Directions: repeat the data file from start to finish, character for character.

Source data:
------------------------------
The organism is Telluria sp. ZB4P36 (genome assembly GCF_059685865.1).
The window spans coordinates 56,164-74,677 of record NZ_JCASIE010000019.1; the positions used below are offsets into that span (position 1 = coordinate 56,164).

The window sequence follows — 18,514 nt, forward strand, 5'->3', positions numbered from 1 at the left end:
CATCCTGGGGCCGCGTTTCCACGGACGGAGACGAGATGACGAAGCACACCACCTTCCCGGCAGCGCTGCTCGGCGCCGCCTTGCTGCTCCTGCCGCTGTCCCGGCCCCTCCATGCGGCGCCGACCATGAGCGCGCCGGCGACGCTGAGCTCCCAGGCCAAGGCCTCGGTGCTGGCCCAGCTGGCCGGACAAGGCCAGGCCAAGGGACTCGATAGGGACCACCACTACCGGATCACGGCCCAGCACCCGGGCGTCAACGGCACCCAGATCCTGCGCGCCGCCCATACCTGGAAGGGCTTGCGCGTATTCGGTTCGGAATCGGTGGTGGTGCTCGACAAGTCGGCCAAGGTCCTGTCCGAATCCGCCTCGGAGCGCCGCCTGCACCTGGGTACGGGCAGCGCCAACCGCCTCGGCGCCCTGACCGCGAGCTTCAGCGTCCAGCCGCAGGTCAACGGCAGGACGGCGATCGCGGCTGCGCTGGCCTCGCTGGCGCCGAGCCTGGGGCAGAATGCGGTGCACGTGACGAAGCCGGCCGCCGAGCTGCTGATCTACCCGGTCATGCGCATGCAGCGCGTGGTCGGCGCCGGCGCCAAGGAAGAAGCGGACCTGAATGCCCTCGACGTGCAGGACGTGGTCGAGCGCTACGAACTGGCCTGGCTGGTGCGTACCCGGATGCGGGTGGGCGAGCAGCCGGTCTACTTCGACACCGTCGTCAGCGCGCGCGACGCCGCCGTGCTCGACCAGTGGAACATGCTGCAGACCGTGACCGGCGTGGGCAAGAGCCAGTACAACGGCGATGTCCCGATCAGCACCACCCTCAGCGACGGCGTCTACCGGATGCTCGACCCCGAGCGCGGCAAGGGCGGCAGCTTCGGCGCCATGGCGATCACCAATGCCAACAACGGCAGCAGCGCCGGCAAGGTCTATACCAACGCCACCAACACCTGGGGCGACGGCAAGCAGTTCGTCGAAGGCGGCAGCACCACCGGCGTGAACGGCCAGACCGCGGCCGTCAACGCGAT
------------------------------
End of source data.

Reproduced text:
The organism is Telluria sp. ZB4P36 (genome assembly GCF_059685865.1).
The window spans coordinates 56,164-74,677 of record NZ_JCASIE010000019.1; the positions used below are offsets into that span (position 1 = coordinate 56,164).

The window sequence follows — 18,514 nt, forward strand, 5'->3', positions numbered from 1 at the left end:
CATCCTGGGGCCGCGTTTCCACGGACGGAGACGAGATGACGAAGCACACCACCTTCCCGGCAGCGCTGCTCGGCGCCGCCTTGCTGCTCCTGCCGCTGTCCCGGCCCCTCCATGCGGCGCCGACCATGAGCGCGCCGGCGACGCTGAGCTCCCAGGCCAAGGCCTCGGTGCTGGCCCAGCTGGCCGGACAAGGCCAGGCCAAGGGACTCGATAGGGACCACCACTACCGGATCACGGCCCAGCACCCGGGCGTCAACGGCACCCAGATCCTGCGCGCCGCCCATACCTGGAAGGGCTTGCGCGTATTCGGTTCGGAATCGGTGGTGGTGCTCGACAAGTCGGCCAAGGTCCTGTCCGAATCCGCCTCGGAGCGCCGCCTGCACCTGGGTACGGGCAGCGCCAACCGCCTCGGCGCCCTGACCGCGAGCTTCAGCGTCCAGCCGCAGGTCAACGGCAGGACGGCGATCGCGGCTGCGCTGGCCTCGCTGGCGCCGAGCCTGGGGCAGAATGCGGTGCACGTGACGAAGCCGGCCGCCGAGCTGCTGATCTACCCGGTCATGCGCATGCAGCGCGTGGTCGGCGCCGGCGCCAAGGAAGAAGCGGACCTGAATGCCCTCGACGTGCAGGACGTGGTCGAGCGCTACGAACTGGCCTGGCTGGTGCGTACCCGGATGCGGGTGGGCGAGCAGCCGGTCTACTTCGACACCGTCGTCAGCGCGCGCGACGCCGCCGTGCTCGACCAGTGGAACATGCTGCAGACCGTGACCGGCGTGGGCAAGAGCCAGTACAACGGCGATGTCCCGATCAGCACCACCCTCAGCGACGGCGTCTACCGGATGCTCGACCCCGAGCGCGGCAAGGGCGGCAGCTTCGGCGCCATGGCGATCACCAATGCCAACAACGGCAGCAGCGCCGGCAAGGTCTATACCAACGCCACCAACACCTGGGGCGACGGCAAGCAGTTCGTCGAAGGCGGCAGCACCACCGGCGTGAACGGCCAGACCGCGGCCGTCAACGCGAT